United Talent Agency has become the second major Hollywood talent agency to sue the Writers Guild of America, claiming in a suit filed Thursday that the guild has violated antitrust laws by organizing a group boycott.
The complaint, submitted in federal court in California, is similar to the suit filed earlier this week by William Morris Endeavor against the guild. Both suits allege that the WGA has violated the Sherman Antitrust Act by compelling its members to fire their agents if they don’t acquiesce to the union’s demands.
UTA said in its suit that the WGA’s actions have adversely affected its businesses, including the practice known as packaging — a longstanding and highly lucrative practice in which an agency receives fees on a TV show for putting together the talent.
The lawsuit is the latest development in the ongoing dispute between the WGA and Hollywood talent agencies. In April, the guild told its members to fire their agents after the two sides failed to reach a negotiated agreement on a range of issues including packaging.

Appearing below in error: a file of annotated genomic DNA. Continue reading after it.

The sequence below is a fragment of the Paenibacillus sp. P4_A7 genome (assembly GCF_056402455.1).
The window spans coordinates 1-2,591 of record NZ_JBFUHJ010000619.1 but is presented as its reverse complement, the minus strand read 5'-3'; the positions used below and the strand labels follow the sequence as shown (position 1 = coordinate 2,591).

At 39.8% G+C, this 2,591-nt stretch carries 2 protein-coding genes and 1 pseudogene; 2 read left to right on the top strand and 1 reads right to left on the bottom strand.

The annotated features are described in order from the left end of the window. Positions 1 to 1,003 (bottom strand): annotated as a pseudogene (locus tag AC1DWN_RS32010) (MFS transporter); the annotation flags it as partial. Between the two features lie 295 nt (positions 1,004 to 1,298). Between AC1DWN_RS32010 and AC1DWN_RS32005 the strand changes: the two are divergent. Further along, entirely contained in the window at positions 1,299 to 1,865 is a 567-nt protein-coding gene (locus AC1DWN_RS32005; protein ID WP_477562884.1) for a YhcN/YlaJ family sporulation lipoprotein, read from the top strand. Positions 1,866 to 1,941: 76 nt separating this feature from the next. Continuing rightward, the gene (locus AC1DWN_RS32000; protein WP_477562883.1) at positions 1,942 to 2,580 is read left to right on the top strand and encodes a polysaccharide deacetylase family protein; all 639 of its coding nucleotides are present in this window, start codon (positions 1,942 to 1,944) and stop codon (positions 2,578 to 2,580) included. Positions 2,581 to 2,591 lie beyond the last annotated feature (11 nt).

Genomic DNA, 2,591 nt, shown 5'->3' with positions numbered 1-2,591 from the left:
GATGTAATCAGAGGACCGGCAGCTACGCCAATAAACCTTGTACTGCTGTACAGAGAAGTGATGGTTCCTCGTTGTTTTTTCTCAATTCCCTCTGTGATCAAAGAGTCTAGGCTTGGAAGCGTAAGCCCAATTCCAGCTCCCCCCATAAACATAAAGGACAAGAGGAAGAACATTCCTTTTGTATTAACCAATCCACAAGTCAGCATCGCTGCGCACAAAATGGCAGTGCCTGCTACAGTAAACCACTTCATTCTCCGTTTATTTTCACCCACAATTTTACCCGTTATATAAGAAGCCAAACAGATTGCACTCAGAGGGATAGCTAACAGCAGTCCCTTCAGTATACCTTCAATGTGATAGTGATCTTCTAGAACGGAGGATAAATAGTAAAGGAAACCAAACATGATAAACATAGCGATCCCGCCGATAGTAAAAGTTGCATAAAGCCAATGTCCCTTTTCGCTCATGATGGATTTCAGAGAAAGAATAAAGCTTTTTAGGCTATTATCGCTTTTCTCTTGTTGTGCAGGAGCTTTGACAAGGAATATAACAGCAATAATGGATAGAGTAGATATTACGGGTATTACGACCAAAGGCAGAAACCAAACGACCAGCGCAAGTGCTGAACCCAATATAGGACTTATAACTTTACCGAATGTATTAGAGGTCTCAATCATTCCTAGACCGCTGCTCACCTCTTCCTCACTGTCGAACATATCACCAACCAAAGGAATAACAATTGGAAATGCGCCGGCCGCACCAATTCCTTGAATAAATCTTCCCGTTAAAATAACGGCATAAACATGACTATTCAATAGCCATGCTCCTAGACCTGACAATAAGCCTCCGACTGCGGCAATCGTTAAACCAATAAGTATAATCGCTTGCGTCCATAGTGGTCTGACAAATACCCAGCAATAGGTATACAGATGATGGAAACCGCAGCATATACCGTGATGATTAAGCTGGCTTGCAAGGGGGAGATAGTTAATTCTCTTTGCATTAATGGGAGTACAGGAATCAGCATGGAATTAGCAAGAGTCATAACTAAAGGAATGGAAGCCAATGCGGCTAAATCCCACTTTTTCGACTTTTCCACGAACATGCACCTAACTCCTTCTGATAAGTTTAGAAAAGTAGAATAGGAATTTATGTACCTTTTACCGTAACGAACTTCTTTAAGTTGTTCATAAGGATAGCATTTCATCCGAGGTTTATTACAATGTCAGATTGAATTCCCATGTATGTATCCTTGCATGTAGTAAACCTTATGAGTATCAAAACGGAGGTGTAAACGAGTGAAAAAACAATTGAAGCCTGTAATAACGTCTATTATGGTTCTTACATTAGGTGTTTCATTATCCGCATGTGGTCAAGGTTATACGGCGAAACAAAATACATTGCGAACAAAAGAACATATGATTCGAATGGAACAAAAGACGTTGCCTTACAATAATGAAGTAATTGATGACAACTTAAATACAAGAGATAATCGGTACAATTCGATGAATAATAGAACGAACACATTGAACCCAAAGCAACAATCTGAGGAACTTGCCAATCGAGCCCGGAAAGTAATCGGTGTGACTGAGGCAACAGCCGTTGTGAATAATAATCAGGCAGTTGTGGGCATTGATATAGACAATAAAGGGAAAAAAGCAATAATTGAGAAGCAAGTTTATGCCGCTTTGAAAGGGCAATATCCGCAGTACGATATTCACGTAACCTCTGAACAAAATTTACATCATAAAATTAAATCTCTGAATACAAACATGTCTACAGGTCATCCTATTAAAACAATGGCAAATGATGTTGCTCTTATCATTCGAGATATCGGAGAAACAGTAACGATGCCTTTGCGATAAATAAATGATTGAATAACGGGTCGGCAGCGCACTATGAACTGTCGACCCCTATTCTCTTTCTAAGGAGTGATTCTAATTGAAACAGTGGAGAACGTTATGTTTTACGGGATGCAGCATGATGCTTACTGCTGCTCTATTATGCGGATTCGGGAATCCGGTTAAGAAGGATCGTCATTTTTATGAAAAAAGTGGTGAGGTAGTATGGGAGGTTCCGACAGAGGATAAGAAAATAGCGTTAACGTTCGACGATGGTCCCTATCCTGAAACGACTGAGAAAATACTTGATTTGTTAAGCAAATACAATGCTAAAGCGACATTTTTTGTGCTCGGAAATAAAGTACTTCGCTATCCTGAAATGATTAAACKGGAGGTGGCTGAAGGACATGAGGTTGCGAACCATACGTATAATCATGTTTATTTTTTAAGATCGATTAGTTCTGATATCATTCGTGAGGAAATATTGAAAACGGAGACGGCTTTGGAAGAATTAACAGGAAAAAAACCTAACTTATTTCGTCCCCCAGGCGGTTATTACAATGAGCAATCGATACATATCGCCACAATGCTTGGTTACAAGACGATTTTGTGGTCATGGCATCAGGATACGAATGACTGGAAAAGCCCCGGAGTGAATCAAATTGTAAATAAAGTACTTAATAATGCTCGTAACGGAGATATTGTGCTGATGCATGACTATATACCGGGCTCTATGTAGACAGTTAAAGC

WGA has objected to packaging fees, arguing that agencies have prioritized the fees it receives over traditional client representation. The guild has also demanded agencies cease so-called affiliate production — a newer trend in which agencies have become their own studios by engaging in TV and movie production.
UTA’s lawsuit comes after a second round of negotiations collapsed last week when the guild rejected agencies’ latest offer to increase profit sharing with junior TV writers.
“[The] WGA’s ban has harmed competition in the packaging market and other markets that WGA has no authority to regulate,” the complaint said.
The WGA fired back in a statement Thursday, taking aim at the Association of Talent Agents, the trade organization that has been negotiating on behalf of agencies.
“WME and UTA are correct; there are serious anti-trust violations taking place in Hollywood. But they are all being committed by the ATA and the eight members of its ‘bargaining’ committee, and we will make their violations public in the next day or so.”
The guild has separately sued Hollywood’s four biggest talent agencies in April over the legality of packaging fees.
UTA is seeking unspecified damages and an injunction against the WGA.